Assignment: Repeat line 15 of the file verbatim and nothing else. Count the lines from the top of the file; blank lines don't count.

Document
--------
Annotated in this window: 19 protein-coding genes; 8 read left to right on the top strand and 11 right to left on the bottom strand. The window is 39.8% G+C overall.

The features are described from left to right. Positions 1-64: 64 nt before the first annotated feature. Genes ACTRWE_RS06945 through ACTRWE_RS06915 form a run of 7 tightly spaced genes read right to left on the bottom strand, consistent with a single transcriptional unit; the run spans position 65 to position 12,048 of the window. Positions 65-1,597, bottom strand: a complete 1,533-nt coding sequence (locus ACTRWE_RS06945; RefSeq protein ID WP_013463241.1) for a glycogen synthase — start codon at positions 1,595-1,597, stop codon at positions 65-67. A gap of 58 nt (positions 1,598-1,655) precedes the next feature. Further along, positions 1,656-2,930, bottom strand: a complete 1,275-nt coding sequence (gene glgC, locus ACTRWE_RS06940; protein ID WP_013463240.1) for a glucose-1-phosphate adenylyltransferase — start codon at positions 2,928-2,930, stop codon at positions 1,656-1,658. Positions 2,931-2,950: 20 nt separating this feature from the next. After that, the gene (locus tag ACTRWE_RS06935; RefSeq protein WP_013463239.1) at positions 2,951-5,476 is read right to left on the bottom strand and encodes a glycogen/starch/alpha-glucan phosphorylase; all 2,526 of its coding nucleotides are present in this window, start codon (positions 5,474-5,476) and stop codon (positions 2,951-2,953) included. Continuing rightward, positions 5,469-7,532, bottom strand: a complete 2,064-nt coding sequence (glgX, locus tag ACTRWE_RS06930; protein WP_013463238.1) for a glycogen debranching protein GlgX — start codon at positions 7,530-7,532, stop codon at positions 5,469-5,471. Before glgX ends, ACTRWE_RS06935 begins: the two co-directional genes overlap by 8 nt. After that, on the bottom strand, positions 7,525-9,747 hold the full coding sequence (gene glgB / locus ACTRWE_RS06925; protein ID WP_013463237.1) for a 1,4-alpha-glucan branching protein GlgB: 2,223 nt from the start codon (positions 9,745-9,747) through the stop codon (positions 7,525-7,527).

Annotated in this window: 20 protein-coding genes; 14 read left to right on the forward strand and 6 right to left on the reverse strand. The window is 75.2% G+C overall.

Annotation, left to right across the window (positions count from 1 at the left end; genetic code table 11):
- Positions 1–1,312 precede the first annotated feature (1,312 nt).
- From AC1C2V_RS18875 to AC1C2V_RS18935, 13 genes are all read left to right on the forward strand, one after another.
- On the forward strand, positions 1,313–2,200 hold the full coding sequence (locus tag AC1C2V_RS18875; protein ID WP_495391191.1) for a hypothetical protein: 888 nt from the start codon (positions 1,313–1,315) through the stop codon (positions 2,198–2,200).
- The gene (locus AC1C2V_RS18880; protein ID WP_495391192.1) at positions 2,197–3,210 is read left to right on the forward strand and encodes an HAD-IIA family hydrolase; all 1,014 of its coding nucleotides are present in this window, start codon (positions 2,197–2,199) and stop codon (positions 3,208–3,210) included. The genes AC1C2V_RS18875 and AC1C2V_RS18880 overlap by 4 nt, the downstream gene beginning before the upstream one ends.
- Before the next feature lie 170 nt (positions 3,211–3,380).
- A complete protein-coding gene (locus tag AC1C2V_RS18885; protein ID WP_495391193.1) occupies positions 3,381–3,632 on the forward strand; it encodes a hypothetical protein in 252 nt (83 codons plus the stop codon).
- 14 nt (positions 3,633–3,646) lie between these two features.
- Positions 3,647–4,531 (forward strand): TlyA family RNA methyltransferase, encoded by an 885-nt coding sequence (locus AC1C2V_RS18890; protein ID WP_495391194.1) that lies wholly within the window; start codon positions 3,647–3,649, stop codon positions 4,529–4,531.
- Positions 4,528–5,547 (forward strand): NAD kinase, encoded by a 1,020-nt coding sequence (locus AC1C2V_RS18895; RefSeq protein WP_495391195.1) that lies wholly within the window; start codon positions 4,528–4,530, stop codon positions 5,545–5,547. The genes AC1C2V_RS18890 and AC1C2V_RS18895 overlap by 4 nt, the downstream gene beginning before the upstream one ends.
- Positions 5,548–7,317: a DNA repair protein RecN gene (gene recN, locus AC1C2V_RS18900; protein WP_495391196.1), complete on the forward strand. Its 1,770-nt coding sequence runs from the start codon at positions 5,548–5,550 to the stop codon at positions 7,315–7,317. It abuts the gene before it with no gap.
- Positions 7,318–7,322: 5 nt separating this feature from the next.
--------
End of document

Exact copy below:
- Positions 7,318–7,322: 5 nt separating this feature from the next.